Student film for 'Four Weddings' deaf actor
A deaf actor who starred in Four Weddings and a Funeral is to take the lead in a film written and produced by students at a Welsh university.
Little Voices, is the story of an isolated deaf man struggling to cope with the loss of his partner.
Wrexham-born David Bower, who played David in Four Weddings, said many movie scripts tackling deafness and disability were "well meaning pap".
But he said the student film was "unsentimental and uncompromising".
Bower added: "To me it is a strong metaphorical description of the semantic divide between deaf and hearing people and explores an interesting area of human perception and communication.
"The script is edgy, punky and gritty, and from an acting point of view should be fun to do."
Little Voices is the product of careful research into pre-linguistic deafness by three postgraduate film students, from the University of Glamorgan, which is a lead partner in Screen Academy Wales.
The postgraduate crew aim to work closely with members of the deaf community and hope to film in local schools to increase awareness of hearing impediments.
Co-producer Chris Colton said: "It is essential that young people are made aware of hearing impediments.
Accessible radio plays
"Having David on board has allowed us to consider other further options when preparing the film for its release, and we hope it will inspire younger deaf people to produce films for the future."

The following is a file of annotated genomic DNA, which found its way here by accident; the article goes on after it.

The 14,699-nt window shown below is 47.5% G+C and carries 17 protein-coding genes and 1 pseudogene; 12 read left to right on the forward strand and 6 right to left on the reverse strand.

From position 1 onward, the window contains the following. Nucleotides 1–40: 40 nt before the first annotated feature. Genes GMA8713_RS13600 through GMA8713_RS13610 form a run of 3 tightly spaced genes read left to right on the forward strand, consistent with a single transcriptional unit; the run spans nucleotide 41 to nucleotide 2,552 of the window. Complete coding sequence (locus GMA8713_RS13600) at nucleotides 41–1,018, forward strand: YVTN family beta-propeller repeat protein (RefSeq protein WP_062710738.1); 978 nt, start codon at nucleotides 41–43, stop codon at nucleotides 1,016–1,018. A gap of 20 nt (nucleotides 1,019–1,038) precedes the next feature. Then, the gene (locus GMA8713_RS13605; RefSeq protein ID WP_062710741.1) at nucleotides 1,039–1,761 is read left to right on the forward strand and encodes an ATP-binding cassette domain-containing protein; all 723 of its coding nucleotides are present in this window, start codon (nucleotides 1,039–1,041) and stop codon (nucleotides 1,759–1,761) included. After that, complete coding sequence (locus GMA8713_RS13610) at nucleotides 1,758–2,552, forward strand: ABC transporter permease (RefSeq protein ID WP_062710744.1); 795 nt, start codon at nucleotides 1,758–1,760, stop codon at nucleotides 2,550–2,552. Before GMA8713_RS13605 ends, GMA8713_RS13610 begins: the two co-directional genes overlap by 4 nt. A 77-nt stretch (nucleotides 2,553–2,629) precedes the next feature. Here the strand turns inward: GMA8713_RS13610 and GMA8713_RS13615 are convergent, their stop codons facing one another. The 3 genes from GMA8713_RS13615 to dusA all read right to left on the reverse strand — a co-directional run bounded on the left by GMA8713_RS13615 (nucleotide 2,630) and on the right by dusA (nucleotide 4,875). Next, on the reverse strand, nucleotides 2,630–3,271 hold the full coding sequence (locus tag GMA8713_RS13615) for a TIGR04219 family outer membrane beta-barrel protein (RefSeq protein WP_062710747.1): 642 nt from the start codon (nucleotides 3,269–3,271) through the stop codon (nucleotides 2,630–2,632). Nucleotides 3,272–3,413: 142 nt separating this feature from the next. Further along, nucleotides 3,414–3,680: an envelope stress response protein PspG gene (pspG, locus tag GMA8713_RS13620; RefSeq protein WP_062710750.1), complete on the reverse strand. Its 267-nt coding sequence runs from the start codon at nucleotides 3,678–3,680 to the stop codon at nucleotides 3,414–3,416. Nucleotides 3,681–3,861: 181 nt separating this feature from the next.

Mr Colton sent Bower about the script after contacting him through his company Signdance Collective.
He said Bower told them that of the many scripts he has read about deaf people, Little Voices was the best.
The professional will juggle several commitments to star in the film, including his role as creative director of the international dance, music and theatre company, Signdance Collective.
Bower's most recent project is the development of accessible radio plays for the deaf and hearing impaired with BBC Radio 4.
The micro-budget film, written by Chris McFall, will extra funding and the use of HD cameras from Screen Academy Wales.
Academy manager Hannah Raybould said: "Having read the script, we were impressed with the way Chris had portrayed the complexities of deafness from the perspective of a deaf person.
"The academy's contribution is designed to boost production values and we look forward to a well-crafted and sensitive piece."
Shooting is taking place throughout August and the film is due for completion next February.
Mr Colton said: "We plan to organise several local showings of the film in south Wales before entering it into the film festival circuit."